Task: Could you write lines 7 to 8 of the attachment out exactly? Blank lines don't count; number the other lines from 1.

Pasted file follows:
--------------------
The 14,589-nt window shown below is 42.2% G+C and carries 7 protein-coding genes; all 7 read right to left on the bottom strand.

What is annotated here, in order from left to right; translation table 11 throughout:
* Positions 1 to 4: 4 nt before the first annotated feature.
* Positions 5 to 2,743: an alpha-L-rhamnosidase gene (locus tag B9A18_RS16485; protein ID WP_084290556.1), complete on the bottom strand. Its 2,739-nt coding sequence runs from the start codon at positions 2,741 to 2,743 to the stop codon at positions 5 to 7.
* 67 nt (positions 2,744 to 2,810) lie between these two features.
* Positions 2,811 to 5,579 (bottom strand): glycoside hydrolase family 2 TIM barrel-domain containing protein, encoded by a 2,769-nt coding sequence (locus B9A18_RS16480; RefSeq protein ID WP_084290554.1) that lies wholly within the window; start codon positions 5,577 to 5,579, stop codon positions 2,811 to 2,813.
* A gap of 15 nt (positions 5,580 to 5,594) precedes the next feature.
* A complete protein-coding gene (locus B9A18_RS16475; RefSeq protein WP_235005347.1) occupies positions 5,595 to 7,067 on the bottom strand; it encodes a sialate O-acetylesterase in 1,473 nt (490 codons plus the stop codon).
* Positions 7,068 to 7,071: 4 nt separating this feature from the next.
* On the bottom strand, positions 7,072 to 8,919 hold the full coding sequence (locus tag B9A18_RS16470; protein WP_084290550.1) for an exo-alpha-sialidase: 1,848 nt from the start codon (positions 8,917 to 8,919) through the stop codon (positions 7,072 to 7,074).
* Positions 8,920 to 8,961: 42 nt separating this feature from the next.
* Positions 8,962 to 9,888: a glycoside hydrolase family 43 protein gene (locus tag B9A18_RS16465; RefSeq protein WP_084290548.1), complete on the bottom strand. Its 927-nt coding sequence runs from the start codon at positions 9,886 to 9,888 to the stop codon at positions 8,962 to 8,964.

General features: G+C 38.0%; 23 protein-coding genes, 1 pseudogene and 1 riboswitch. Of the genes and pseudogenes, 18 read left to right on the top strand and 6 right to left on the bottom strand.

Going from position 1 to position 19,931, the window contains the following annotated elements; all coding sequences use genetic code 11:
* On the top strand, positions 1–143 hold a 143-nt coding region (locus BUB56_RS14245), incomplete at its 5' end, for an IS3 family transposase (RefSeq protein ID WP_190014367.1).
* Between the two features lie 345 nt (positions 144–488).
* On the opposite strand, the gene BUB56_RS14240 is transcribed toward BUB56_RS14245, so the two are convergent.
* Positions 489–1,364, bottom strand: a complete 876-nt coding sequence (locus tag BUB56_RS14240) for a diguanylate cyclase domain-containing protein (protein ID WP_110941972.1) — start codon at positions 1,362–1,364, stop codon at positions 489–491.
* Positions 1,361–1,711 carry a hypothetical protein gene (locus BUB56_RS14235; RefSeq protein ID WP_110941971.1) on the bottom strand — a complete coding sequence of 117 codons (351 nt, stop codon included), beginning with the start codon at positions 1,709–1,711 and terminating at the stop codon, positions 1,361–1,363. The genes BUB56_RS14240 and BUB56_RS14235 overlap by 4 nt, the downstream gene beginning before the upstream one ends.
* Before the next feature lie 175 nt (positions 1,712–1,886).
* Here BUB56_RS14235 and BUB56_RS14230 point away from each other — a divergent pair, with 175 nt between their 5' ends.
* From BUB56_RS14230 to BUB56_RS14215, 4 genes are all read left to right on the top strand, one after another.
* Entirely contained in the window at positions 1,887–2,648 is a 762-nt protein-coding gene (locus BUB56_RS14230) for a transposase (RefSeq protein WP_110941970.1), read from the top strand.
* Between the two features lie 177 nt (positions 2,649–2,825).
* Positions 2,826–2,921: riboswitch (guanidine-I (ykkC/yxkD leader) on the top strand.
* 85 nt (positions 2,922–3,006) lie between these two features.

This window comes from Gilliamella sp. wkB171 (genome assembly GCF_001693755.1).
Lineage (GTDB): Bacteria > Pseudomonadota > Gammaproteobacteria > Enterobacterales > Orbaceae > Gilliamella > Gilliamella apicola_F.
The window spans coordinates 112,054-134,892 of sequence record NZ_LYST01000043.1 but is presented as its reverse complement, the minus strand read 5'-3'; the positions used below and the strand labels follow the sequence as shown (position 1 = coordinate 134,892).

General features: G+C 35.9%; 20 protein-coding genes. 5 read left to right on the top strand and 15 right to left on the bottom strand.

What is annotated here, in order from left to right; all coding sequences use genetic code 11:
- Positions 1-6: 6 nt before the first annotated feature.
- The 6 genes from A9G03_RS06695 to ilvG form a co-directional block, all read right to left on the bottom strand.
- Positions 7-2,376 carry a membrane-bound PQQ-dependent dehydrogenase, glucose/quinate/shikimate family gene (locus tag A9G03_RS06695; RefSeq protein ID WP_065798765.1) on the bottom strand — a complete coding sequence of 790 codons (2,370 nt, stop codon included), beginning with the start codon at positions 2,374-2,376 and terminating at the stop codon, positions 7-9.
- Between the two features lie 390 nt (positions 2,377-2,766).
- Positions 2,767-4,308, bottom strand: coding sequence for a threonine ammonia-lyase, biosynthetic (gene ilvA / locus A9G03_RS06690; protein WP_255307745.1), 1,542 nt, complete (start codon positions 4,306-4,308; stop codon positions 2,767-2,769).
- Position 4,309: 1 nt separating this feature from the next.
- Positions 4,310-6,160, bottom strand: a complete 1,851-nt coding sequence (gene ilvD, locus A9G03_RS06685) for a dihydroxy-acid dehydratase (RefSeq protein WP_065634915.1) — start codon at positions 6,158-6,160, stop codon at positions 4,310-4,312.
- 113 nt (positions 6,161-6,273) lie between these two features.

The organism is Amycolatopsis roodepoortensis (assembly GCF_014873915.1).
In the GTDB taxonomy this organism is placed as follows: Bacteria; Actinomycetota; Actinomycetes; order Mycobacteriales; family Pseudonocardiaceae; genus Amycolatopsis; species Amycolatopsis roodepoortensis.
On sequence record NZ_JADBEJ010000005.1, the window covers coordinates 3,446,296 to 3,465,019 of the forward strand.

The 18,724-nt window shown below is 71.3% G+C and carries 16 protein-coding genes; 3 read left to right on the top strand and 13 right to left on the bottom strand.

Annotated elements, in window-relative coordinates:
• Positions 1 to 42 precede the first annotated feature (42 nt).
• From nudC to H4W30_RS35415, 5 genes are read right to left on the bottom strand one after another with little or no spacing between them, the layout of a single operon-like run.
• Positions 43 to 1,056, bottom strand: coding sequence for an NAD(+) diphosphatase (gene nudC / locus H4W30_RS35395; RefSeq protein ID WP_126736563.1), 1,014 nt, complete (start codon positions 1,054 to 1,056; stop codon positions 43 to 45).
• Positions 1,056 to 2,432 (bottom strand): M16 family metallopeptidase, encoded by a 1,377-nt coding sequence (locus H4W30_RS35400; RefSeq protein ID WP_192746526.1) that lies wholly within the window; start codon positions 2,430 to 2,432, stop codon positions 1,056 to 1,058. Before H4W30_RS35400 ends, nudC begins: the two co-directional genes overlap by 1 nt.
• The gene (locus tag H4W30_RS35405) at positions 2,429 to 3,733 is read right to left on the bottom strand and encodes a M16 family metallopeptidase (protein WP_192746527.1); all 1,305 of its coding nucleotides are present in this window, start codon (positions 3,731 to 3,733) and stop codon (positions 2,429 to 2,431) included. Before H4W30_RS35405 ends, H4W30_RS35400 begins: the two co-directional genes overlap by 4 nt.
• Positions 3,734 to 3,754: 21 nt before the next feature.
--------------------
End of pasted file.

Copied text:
* A gap of 15 nt (positions 5,580 to 5,594) precedes the next feature.
* A complete protein-coding gene (locus B9A18_RS16475; RefSeq protein WP_235005347.1) occupies positions 5,595 to 7,067 on the bottom strand; it encodes a sialate O-acetylesterase in 1,473 nt (490 codons plus the stop codon).